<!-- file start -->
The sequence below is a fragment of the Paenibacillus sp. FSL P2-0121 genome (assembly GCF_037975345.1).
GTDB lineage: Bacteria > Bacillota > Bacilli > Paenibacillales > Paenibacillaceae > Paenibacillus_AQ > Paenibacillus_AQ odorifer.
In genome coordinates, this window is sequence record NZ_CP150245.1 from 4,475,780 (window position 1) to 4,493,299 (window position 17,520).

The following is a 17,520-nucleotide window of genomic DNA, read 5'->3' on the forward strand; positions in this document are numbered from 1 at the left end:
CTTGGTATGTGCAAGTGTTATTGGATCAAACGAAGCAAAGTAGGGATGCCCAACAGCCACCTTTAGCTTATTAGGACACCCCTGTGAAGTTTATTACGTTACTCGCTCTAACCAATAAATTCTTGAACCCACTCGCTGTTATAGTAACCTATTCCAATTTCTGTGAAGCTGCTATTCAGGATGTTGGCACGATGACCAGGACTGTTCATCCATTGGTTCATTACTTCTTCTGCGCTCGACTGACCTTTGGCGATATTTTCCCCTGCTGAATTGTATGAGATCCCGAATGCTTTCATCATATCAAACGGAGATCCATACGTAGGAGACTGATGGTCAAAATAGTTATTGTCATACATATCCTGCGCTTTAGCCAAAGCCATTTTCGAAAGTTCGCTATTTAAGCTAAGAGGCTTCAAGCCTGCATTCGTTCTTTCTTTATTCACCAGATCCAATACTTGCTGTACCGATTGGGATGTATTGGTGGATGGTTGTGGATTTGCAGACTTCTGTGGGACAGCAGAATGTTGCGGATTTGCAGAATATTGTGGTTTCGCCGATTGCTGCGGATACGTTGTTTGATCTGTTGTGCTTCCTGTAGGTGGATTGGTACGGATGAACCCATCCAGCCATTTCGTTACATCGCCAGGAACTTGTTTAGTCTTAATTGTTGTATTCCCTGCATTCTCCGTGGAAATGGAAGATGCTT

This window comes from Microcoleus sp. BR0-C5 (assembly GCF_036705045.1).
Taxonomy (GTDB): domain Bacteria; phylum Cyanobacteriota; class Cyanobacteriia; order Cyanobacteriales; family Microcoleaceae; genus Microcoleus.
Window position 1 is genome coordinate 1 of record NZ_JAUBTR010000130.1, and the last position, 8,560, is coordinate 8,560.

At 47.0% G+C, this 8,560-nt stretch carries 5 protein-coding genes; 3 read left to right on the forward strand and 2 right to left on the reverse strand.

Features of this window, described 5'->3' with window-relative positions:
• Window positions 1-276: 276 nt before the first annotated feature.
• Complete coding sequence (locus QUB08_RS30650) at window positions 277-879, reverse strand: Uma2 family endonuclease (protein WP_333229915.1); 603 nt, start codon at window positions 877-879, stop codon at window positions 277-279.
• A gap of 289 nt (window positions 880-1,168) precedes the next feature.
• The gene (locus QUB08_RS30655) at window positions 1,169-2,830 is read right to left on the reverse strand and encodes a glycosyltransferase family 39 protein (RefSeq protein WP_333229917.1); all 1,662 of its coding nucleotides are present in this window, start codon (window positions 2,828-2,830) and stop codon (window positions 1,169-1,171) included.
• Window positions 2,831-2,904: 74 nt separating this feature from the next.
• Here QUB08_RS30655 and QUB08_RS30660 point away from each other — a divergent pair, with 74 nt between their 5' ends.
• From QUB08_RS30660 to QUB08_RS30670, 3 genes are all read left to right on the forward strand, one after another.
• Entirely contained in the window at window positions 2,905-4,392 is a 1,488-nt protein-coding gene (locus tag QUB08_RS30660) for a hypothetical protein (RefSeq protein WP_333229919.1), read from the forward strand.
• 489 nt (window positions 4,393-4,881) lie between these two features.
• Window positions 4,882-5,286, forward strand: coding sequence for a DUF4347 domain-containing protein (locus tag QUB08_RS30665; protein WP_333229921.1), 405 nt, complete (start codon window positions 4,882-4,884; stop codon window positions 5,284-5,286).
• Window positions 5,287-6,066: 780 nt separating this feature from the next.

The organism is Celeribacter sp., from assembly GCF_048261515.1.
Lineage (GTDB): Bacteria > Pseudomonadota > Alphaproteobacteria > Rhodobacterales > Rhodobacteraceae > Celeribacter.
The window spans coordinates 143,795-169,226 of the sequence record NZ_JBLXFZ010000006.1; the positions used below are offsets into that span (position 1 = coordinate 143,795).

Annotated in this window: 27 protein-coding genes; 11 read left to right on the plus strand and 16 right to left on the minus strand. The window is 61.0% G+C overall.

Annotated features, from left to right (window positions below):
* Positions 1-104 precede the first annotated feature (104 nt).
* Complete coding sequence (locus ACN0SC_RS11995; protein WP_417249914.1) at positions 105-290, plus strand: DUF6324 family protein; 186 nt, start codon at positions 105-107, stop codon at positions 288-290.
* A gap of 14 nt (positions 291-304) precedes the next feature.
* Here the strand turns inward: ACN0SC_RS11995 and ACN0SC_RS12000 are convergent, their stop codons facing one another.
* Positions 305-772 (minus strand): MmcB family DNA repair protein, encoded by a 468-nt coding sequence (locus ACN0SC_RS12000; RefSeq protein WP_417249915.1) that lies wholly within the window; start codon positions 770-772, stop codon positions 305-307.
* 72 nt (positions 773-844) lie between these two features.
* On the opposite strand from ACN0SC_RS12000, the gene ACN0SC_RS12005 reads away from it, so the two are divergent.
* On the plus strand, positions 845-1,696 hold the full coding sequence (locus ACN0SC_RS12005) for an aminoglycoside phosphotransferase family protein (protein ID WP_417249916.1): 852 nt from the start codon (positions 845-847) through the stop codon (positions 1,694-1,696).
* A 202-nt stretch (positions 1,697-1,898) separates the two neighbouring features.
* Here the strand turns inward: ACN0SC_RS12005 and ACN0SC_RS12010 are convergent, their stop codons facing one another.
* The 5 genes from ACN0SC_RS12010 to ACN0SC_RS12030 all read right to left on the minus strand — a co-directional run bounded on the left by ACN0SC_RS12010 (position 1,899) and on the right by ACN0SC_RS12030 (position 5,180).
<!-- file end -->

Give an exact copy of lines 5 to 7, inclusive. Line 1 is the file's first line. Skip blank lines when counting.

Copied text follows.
CTTGGTATGTGCAAGTGTTATTGGATCAAACGAAGCAAAGTAGGGATGCCCAACAGCCACCTTTAGCTTATTAGGACACCCCTGTGAAGTTTATTACGTTACTCGCTCTAACCAATAAATTCTTGAACCCACTCGCTGTTATAGTAACCTATTCCAATTTCTGTGAAGCTGCTATTCAGGATGTTGGCACGATGACCAGGACTGTTCATCCATTGGTTCATTACTTCTTCTGCGCTCGACTGACCTTTGGCGATATTTTCCCCTGCTGAATTGTATGAGATCCCGAATGCTTTCATCATATCAAACGGAGATCCATACGTAGGAGACTGATGGTCAAAATAGTTATTGTCATACATATCCTGCGCTTTAGCCAAAGCCATTTTCGAAAGTTCGCTATTTAAGCTAAGAGGCTTCAAGCCTGCATTCGTTCTTTCTTTATTCACCAGATCCAATACTTGCTGTACCGATTGGGATGTATTGGTGGATGGTTGTGGATTTGCAGACTTCTGTGGGACAGCAGAATGTTGCGGATTTGCAGAATATTGTGGTTTCGCCGATTGCTGCGGATACGTTGTTTGATCTGTTGTGCTTCCTGTAGGTGGATTGGTACGGATGAACCCATCCAGCCATTTCGTTACATCGCCAGGAACTTGTTTAGTCTTAATTGTTGTATTCCCTGCATTCTCCGTGGAAATGGAAGATGCTT

This window comes from Microcoleus sp. BR0-C5 (assembly GCF_036705045.1).
Taxonomy (GTDB): domain Bacteria; phylum Cyanobacteriota; class Cyanobacteriia; order Cyanobacteriales; family Microcoleaceae; genus Microcoleus.